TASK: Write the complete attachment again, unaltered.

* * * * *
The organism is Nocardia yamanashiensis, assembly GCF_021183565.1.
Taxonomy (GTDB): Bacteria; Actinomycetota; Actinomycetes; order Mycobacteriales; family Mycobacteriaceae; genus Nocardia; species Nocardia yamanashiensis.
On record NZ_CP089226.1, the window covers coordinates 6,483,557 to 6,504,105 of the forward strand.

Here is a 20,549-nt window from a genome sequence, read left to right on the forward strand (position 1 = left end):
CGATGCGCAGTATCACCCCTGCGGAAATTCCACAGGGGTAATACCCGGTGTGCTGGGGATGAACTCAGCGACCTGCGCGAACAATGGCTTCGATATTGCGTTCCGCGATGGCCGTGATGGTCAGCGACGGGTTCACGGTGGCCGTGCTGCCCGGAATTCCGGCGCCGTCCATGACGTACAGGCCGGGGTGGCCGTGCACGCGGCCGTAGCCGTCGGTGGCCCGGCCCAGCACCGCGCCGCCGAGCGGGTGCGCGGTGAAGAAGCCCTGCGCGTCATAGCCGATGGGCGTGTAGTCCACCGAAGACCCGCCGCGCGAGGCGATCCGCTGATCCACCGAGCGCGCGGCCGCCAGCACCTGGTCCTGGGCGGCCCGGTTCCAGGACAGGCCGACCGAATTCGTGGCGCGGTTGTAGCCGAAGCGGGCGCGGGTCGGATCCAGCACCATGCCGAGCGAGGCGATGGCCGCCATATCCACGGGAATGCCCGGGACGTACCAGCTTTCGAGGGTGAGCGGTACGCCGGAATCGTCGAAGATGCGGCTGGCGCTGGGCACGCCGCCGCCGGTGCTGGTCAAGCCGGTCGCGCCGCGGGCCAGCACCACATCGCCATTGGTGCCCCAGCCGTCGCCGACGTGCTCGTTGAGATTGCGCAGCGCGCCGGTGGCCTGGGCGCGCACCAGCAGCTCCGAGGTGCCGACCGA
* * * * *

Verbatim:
The organism is Nocardia yamanashiensis, assembly GCF_021183565.1.
Taxonomy (GTDB): Bacteria; Actinomycetota; Actinomycetes; order Mycobacteriales; family Mycobacteriaceae; genus Nocardia; species Nocardia yamanashiensis.
On record NZ_CP089226.1, the window covers coordinates 6,483,557 to 6,504,105 of the forward strand.

Here is a 20,549-nt window from a genome sequence, read left to right on the forward strand (position 1 = left end):
CGATGCGCAGTATCACCCCTGCGGAAATTCCACAGGGGTAATACCCGGTGTGCTGGGGATGAACTCAGCGACCTGCGCGAACAATGGCTTCGATATTGCGTTCCGCGATGGCCGTGATGGTCAGCGACGGGTTCACGGTGGCCGTGCTGCCCGGAATTCCGGCGCCGTCCATGACGTACAGGCCGGGGTGGCCGTGCACGCGGCCGTAGCCGTCGGTGGCCCGGCCCAGCACCGCGCCGCCGAGCGGGTGCGCGGTGAAGAAGCCCTGCGCGTCATAGCCGATGGGCGTGTAGTCCACCGAAGACCCGCCGCGCGAGGCGATCCGCTGATCCACCGAGCGCGCGGCCGCCAGCACCTGGTCCTGGGCGGCCCGGTTCCAGGACAGGCCGACCGAATTCGTGGCGCGGTTGTAGCCGAAGCGGGCGCGGGTCGGATCCAGCACCATGCCGAGCGAGGCGATGGCCGCCATATCCACGGGAATGCCCGGGACGTACCAGCTTTCGAGGGTGAGCGGTACGCCGGAATCGTCGAAGATGCGGCTGGCGCTGGGCACGCCGCCGCCGGTGCTGGTCAAGCCGGTCGCGCCGCGGGCCAGCACCACATCGCCATTGGTGCCCCAGCCGTCGCCGACGTGCTCGTTGAGATTGCGCAGCGCGCCGGTGGCCTGGGCGCGCACCAGCAGCTCCGAGGTGCCGACCGA